802.1X is a networking protocol that enables secure AAA control. When a device (called a supplicant) first contacts a NAS (called an authenticator), it is only allowed to authenticate. The NAS sends the device’s authentication information to a RADIUS server (called an authentication server) that verifies the credentials provided by the device. If the credentials are valid, the authentication server responds to the authenticator, which then lets the supplicant connect to the network. The authentication server can also suggests that the authenticator uses a specific VLAN to connect the supplicant.
Note: In spoken language, 802.1X is often pronounced as “dot-one-ex”.


Accounting lets you collect information locally on a network device and send it to the server for billing, auditing, and reporting. It lets you track and keep a log of every management session used for access.


Authentication is the process of verifying the identity of the person or device accessing your network.


Authorization is the process of checking what the user is authorized to do. For example, RADIUS and TACACS+ authorize users for specific rights by associating attribute/value pairs, which define the rights and the appropriate users.

CIDR (Classless Inter-Domain Routing)

Classless Inter-Domain Routing (CIDR) is a method of allocating and managing IP addresses more efficiently. Instead of using traditional class-based addressing, CIDR allows for flexible allocation of address space by using a slash notation (e.g., /24) to indicate the number of network bits in an IP address, allowing for better utilization of available addresses and easier routing.

EAP (Extensible Authentication Protocol)

The Extensible Authentication Protocol (EAP) is an authentication framework. It offers different EAP methods, which are specific authentication protocols, such as EAP-TLS, EAP-PEAP, EAP-MD5, and EAP-TTLS. EAP is used in 802.1X communications. EAP packets are encapsulated in EAPoL (EAP over LAN) messages. EAPoL makes it possible to carry EAP packets between the client device (supplicant), the access point (authenticator), and the authentication server (RADIUS server).

Fast reconnect

Fast reconnect, also known as EAP session resumption, is a function that lets devices reconnect quickly to the NAS. When fast reconnect is supported by a device and enabled on the RADIUS server, the device sends a session identifier to the RADIUS server via EAP, after it authenticates with the NAS for the first time. If the device then loses connection to the NAS, it sends the recent session identifier. If the RADIUS server recognizes this session identifier, and the session is still valid (depending on session lifetime), it immediately authenticates the device. This reduces the time and resources required for authentication, for example, it eliminates the need to connect to authentication repositories after every reconnection.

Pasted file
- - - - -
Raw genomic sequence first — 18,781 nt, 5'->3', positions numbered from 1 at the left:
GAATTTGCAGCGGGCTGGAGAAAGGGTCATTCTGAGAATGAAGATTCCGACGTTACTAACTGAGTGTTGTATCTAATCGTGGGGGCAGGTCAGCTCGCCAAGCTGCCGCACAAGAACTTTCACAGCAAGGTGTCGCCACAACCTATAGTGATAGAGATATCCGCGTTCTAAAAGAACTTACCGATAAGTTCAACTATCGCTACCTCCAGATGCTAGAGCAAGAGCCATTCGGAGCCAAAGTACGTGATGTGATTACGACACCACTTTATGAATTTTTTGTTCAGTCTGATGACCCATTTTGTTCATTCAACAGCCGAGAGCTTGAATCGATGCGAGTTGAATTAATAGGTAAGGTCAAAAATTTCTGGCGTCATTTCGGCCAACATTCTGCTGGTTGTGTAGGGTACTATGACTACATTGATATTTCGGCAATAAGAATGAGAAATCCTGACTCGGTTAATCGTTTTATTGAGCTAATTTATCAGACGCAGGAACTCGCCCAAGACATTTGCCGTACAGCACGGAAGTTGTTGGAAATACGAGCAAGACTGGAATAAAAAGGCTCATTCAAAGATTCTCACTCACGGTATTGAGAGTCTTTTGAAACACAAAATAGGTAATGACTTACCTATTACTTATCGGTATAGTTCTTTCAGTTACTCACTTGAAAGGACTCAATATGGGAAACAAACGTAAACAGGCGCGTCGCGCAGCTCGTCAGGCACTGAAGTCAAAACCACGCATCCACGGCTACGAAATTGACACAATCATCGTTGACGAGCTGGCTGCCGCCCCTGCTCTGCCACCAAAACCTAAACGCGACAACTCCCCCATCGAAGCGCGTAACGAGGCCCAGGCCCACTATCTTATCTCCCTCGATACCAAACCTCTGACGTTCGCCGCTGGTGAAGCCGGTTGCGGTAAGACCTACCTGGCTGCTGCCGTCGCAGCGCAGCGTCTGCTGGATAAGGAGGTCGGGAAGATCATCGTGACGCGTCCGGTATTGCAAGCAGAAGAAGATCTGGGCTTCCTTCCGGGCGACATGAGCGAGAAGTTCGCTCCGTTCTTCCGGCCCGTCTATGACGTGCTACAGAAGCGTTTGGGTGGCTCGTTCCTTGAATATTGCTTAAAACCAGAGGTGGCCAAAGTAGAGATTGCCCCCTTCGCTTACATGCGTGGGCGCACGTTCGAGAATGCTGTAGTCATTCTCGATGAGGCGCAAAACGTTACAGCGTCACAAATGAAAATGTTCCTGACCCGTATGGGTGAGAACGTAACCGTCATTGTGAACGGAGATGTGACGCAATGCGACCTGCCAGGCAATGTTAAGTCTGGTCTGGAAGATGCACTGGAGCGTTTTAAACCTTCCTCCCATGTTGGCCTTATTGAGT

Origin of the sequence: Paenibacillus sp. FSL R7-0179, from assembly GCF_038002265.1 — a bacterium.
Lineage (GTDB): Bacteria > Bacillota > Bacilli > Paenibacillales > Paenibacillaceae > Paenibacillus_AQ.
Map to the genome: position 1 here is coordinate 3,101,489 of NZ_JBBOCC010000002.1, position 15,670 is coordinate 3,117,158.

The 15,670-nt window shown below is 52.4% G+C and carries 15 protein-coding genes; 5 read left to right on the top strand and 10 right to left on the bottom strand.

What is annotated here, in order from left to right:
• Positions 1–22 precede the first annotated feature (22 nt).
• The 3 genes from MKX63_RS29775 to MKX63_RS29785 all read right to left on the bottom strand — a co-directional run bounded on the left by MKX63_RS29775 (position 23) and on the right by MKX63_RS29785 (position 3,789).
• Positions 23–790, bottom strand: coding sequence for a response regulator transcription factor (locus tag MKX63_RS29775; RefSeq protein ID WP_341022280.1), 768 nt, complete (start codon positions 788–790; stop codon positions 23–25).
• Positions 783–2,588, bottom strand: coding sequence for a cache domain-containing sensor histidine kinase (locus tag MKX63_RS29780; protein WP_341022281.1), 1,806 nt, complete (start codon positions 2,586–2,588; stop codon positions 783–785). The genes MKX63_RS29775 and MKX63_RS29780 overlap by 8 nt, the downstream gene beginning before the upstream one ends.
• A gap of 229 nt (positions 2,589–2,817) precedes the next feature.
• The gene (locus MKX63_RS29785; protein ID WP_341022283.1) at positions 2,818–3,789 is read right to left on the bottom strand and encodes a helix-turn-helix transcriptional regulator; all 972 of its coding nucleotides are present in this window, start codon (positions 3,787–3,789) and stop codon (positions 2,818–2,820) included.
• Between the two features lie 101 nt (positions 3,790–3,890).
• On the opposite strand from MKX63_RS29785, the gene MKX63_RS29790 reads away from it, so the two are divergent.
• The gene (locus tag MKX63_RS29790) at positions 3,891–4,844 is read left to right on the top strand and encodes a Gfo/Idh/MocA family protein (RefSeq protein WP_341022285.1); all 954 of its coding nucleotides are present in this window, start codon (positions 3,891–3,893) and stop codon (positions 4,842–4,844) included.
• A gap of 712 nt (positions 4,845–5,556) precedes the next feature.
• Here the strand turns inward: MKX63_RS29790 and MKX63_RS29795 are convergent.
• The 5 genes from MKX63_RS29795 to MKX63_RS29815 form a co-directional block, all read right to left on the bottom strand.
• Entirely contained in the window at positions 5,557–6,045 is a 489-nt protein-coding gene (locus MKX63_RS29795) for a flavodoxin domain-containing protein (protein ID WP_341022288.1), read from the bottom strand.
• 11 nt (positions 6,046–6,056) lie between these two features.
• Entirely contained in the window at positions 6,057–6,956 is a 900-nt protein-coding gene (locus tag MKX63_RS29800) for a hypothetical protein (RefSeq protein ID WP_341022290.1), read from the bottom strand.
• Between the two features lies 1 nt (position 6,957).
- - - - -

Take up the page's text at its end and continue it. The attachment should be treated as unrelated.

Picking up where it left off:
IoT (Internet of Things)

The Internet of Things (IoT) is a network that connects physical objects, like devices with sensors and communication abilities, to the Internet. These objects can collect and share data without humans having to control them directly. There is no formal definition of whether the physical device is an IoT device or not. For the purposes of Portnox Cloud, we use the term “IoT device” to refer to any devices that are not directly used by humans, do not have user accounts, but still form part of the network. This includes devices like printers, scanners, surveillance cameras, air conditioners, and any other networked devices in the company offices that might be connected to the company network.

Network access layers

Network access layers refer to the different ways devices can connect to a network: wireless, wired, and VPN. These layers define how devices establish communication and access network resources using technologies like Wi-Fi, Ethernet, or virtual private networks (VPNs).

LDAP (Lightweight Directory Access Protocol)

The Lightweight Directory Access Protocol is a protocol used for managing and accessing directory information within a computer network. LDAP organizes information about users, such as names, contact details, and other relevant data. The term is also often used to describe servers that store directory information and make it accessible using this protocol.

MAB (MAC Authentication Bypass)